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Baroness Hollis of Heigham: I support the amendment moved by the noble Baroness, Lady O'Cathain. At the moment the National Disability Council would simply advise the Secretary of State and then only on issues of goods and services and only when he asks it to. It has no independent powers to offer him advice; no independent powers to commission research or to give advice. As I say, in any case, as it does not deal with employment matters, it is certainly not able to advise employers even if the Secretary of State wanted it to.

I believe that we all agreed at Second Reading that most problems in enforcing this Bill are likely to occur not because of malevolence, but because of ignorance; not because employers and the providers of goods and services want to thwart the law, but because they do not know what the law is or what it requires. All hope that cases going to the courts and tribunals will be a last resort when all else fails. It is much better to have a culture of willing compliance rather than a climate of litigation.

How will employers' organisations and suppliers of goods and services who seek clarification of the law know where to go if they are not allowed to seek the advice of a central authoritative body? It is a very modest and tiny amendment, but at least it would ensure that companies, organisations and suppliers of goods and services get consistent advice when they seek it. Otherwise, where do they go? How do they find out what they should do? How are they going to assess what is reasonable cost and how can they be reassured that their competitors will also be complying in the same way?

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There was a revealing interchange at Committee. We discussed this matter on the first day, 13th June, at cols. 1737 to 1738. On an amendment moved by my noble friend Lady Turner, we discussed the need for employers to take expert advice. The noble Lord, Lord Rix, and the noble Baroness, Lady Seear, asked the Minister where employers could take expert advice, and the Minister said that the National Disability Council could "offer advice". When we were surprised, the noble Lord, Lord Inglewood, replied that, although institutionally the body could not give advice,

    "if someone were casting around, with nowhere else to go, they might find they could be helped by contacting that body".—[Official Report, 13/6/95; col. 1739.]

When the Minister said that, we all thought, "What an entirely sensible idea"—but for one small drawback; under the Bill the council has no power to do that. The Minister apologised for misleading the Committee. The Minister's first thought—that employers could go to that body—was his best thought. That body, the National Disability Council, could and should offer advice. Indeed, the Minister's reflex response was that it could offer advice. We all thought that it was sensible for it to offer advice. The Minister was somewhat surprised, when pressed, to find that it could not do so. Was not the Minister making our case for us? In the light of that, may we hope that the Minister will support the amendment?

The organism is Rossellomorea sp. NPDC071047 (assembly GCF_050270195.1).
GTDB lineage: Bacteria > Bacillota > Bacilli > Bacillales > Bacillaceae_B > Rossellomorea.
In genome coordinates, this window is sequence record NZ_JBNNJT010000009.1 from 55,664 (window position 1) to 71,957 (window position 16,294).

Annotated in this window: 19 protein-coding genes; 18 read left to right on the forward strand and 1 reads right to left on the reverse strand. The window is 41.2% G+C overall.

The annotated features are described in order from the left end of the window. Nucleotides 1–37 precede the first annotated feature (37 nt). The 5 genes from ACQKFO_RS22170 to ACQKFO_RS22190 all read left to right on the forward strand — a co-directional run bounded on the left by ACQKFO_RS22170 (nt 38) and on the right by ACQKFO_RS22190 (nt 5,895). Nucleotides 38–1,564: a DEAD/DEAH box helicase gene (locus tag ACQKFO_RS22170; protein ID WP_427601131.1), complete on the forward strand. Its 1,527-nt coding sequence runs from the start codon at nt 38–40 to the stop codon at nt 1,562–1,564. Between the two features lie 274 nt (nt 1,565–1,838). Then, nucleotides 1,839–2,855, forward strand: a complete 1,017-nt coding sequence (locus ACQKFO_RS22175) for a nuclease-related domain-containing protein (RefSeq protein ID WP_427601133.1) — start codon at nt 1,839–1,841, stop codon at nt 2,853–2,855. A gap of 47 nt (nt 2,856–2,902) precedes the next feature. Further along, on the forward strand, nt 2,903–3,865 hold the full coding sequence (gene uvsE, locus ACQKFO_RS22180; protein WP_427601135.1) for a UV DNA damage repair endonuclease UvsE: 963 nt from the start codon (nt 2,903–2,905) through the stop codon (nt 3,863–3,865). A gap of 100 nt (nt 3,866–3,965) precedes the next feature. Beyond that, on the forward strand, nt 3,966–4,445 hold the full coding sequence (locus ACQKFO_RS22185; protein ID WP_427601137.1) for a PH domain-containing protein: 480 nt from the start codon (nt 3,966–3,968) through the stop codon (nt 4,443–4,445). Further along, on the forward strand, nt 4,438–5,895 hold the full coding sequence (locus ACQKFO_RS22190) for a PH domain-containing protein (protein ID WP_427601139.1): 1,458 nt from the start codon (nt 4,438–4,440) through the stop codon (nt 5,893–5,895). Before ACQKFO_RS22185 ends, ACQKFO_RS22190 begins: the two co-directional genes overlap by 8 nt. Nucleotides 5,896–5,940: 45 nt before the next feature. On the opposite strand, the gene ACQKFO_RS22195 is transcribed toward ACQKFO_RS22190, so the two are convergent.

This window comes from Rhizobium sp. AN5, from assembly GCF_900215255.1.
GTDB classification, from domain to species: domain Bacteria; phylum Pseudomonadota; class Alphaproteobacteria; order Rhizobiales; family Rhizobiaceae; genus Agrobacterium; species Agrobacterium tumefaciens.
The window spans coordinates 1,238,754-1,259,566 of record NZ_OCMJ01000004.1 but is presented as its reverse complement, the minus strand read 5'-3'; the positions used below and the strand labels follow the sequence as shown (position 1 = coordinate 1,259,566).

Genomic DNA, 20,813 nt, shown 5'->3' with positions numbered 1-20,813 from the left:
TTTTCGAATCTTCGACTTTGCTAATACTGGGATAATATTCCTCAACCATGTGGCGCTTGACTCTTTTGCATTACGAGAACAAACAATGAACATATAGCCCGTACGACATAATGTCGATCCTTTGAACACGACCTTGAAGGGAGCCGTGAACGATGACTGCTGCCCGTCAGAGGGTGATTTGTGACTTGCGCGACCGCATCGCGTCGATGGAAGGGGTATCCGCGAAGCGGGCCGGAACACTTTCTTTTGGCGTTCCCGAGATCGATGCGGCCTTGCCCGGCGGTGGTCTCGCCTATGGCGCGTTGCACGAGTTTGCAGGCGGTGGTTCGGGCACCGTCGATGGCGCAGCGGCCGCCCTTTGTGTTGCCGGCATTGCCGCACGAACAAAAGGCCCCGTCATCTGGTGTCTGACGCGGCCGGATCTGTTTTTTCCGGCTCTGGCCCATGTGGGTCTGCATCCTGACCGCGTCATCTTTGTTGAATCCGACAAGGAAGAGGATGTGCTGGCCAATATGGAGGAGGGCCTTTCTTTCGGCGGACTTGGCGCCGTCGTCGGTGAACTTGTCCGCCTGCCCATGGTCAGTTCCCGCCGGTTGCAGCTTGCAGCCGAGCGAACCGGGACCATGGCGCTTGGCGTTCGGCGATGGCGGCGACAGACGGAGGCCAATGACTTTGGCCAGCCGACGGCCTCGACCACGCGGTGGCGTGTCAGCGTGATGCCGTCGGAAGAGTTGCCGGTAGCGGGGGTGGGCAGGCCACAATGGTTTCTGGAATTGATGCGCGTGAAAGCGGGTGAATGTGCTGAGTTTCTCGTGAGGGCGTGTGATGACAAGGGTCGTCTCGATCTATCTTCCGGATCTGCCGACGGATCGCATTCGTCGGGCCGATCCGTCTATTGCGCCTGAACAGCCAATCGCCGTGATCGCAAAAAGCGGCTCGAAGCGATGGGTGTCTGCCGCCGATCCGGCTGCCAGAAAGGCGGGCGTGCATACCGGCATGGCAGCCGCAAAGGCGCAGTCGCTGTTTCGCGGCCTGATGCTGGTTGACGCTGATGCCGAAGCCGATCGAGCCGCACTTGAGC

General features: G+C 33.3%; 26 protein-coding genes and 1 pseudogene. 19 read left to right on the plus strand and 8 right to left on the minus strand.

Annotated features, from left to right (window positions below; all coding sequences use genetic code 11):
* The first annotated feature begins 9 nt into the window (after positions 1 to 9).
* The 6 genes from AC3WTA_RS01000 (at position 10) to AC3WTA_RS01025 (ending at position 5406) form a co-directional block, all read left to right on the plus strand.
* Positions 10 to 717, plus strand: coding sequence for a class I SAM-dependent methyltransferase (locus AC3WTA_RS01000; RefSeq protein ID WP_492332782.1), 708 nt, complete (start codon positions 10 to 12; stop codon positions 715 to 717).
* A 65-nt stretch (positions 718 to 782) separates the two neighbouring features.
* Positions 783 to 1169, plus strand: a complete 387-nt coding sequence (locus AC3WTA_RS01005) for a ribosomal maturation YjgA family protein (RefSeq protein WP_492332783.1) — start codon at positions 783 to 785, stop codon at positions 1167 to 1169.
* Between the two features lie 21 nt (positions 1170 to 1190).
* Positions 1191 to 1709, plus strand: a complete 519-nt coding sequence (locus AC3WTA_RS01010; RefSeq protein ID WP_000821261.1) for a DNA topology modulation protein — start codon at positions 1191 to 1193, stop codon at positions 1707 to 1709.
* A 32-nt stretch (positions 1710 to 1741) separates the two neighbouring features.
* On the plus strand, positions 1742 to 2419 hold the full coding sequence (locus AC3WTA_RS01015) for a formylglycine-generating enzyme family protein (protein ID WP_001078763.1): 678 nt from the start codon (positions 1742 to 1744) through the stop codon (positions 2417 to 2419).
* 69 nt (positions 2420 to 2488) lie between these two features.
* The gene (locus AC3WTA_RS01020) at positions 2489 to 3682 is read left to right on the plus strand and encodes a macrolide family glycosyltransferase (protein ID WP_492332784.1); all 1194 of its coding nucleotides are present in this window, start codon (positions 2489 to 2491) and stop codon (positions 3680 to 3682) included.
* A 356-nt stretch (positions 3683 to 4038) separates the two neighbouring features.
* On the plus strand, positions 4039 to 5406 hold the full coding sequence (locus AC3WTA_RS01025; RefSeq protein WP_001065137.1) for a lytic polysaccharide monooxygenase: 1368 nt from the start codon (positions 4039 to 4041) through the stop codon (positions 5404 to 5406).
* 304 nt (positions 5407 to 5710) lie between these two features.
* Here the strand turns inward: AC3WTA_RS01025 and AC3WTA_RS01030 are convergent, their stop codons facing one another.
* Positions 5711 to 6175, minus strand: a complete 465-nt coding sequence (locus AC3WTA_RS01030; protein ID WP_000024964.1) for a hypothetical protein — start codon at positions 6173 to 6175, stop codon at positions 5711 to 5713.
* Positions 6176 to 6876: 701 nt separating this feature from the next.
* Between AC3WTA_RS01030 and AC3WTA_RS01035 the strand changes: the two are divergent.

6 p.m.

Lord Swinfen: I rise to support the amendment. If it is accepted, we shall need to take out of the Bill subsections (9) and (10), as envisaged in the group of amendments, Amendments Nos. 108, 109 and 110. Those subsections specifically prevent the National Disability Council from giving advice on employment matters.

Lord Addington: In our last debate but one I said that the noble Baroness had proposed a second way to try to make the Bill more functional—that is, to try to specify that there should be advisory powers and to try to stitch together the current rather loose structure. This is not my preferred way of doing that, but at least it is an attempt. Therefore, I support the amendment and its aims.

Lord Mackay of Ardbrecknish: Perhaps I may start by making the position clear. Indeed, I thought that I had made it perfectly clear in my rather long speech on the first group of amendments. Clearly, however, I had not because the noble Baroness, Lady Hollis, said—I cannot quote her verbatim but I understood her to say—that the NDC could give advice only if asked to do so by the Secretary of State. I said clearly that the NDC will provide advice both on its own initiative and when asked to do so by the Secretary of State. I added—indeed, I emphasised this by pointing out that I was answering a point made by my noble friend Lord Campbell of Croy—that the NDC will report publicly to Parliament through its annual reports, thereby drawing attention to its concerns in any areas where it considers that its advice has not been heeded. Although I

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understand that the noble Baroness wants to go a little further, I believe that she is doing the proposed NDC a disservice to suggest that it can give advice only when asked to do so by the Secretary of State. That is certainly not the case.